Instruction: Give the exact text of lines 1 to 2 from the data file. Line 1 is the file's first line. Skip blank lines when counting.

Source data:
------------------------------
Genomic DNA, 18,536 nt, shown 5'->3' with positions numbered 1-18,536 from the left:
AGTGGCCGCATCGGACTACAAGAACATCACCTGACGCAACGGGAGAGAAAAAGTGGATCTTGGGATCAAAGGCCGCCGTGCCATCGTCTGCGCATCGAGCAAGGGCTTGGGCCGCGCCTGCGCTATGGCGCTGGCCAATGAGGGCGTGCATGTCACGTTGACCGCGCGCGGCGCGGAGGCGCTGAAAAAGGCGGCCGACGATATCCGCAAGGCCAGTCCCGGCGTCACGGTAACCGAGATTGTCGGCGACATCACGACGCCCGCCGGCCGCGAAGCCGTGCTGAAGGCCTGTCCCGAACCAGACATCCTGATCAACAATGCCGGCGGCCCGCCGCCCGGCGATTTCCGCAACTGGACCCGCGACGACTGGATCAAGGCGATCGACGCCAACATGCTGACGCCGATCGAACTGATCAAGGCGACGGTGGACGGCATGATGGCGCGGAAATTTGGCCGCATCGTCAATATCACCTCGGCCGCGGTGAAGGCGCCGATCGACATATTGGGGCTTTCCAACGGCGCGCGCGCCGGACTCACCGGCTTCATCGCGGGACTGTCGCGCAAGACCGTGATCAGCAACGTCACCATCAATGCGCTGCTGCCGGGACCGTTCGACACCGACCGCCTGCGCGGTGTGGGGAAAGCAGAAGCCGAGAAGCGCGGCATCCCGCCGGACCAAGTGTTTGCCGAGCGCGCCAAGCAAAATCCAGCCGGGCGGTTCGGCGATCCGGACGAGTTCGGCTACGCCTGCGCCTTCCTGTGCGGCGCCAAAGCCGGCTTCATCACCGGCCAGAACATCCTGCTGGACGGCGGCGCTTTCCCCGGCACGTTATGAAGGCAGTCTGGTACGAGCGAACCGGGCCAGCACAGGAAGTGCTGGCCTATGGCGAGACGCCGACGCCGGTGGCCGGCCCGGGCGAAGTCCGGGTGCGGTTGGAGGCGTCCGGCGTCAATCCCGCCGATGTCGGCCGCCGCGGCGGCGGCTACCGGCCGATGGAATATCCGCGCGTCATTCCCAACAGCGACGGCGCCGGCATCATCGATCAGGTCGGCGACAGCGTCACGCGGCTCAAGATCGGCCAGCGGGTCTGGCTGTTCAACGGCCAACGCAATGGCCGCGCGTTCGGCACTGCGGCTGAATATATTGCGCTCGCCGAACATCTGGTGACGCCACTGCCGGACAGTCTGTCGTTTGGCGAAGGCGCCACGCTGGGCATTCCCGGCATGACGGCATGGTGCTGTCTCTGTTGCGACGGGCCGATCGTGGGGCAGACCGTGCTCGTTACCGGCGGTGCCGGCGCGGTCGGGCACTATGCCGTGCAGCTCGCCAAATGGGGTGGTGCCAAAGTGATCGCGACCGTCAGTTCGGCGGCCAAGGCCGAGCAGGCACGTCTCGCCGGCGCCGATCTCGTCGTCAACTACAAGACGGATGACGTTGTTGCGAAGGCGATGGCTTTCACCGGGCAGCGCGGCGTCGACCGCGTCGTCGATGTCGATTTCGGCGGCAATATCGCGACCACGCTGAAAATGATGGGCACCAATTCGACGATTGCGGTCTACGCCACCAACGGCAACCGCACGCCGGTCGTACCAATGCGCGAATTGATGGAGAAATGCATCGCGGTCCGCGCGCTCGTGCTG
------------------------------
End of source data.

Genomic DNA, 18,536 nt, shown 5'->3' with positions numbered 1-18,536 from the left:
AGTGGCCGCATCGGACTACAAGAACATCACCTGACGCAACGGGAGAGAAAAAGTGGATCTTGGGATCAAAGGCCGCCGTGCCATCGTCTGCGCATCGAGCAAGGGCTTGGGCCGCGCCTGCGCTATGGCGCTGGCCAATGAGGGCGTGCATGTCACGTTGACCGCGCGCGGCGCGGAGGCGCTGAAAAAGGCGGCCGACGATATCCGCAAGGCCAGTCCCGGCGTCACGGTAACCGAGATTGTCGGCGACATCACGACGCCCGCCGGCCGCGAAGCCGTGCTGAAGGCCTGTCCCGAACCAGACATCCTGATCAACAATGCCGGCGGCCCGCCGCCCGGCGATTTCCGCAACTGGACCCGCGACGACTGGATCAAGGCGATCGACGCCAACATGCTGACGCCGATCGAACTGATCAAGGCGACGGTGGACGGCATGATGGCGCGGAAATTTGGCCGCATCGTCAATATCACCTCGGCCGCGGTGAAGGCGCCGATCGACATATTGGGGCTTTCCAACGGCGCGCGCGCCGGACTCACCGGCTTCATCGCGGGACTGTCGCGCAAGACCGTGATCAGCAACGTCACCATCAATGCGCTGCTGCCGGGACCGTTCGACACCGACCGCCTGCGCGGTGTGGGGAAAGCAGAAGCCGAGAAGCGCGGCATCCCGCCGGACCAAGTGTTTGCCGAGCGCGCCAAGCAAAATCCAGCCGGGCGGTTCGGCGATCCGGACGAGTTCGGCTACGCCTGCGCCTTCCTGTGCGGCGCCAAAGCCGGCTTCATCACCGGCCAGAACATCCTGCTGGACGGCGGCGCTTTCCCCGGCACGTTATGAAGGCAGTCTGGTACGAGCGAACCGGGCCAGCACAGGAAGTGCTGGCCTATGGCGAGACGCCGACGCCGGTGGCCGGCCCGGGCGAAGTCCGGGTGCGGTTGGAGGCGTCCGGCGTCAATCCCGCCGATGTCGGCCGCCGCGGCGGCGGCTACCGGCCGATGGAATATCCGCGCGTCATTCCCAACAGCGACGGCGCCGGCATCATCGATCAGGTCGGCGACAGCGTCACGCGGCTCAAGATCGGCCAGCGGGTCTGGCTGTTCAACGGCCAACGCAATGGCCGCGCGTTCGGCACTGCGGCTGAATATATTGCGCTCGCCGAACATCTGGTGACGCCACTGCCGGACAGTCTGTCGTTTGGCGAAGGCGCCACGCTGGGCATTCCCGGCATGACGGCATGGTGCTGTCTCTGTTGCGACGGGCCGATCGTGGGGCAGACCGTGCTCGTTACCGGCGGTGCCGGCGCGGTCGGGCACTATGCCGTGCAGCTCGCCAAATGGGGTGGTGCCAAAGTGATCGCGACCGTCAGTTCGGCGGCCAAGGCCGAGCAGGCACGTCTCGCCGGCGCCGATCTCGTCGTCAACTACAAGACGGATGACGTTGTTGCGAAGGCGATGGCTTTCACCGGGCAGCGCGGCGTCGACCGCGTCGTCGATGTCGATTTCGGCGGCAATATCGCGACCACGCTGAAAATGATGGGCACCAATTCGACGATTGCGGTCTACGCCACCAACGGCAACCGCACGCCGGTCGTACCAATGCGCGAATTGATGGAGAAATGCATCGCGGTCCGCGCGCTCGTGCTG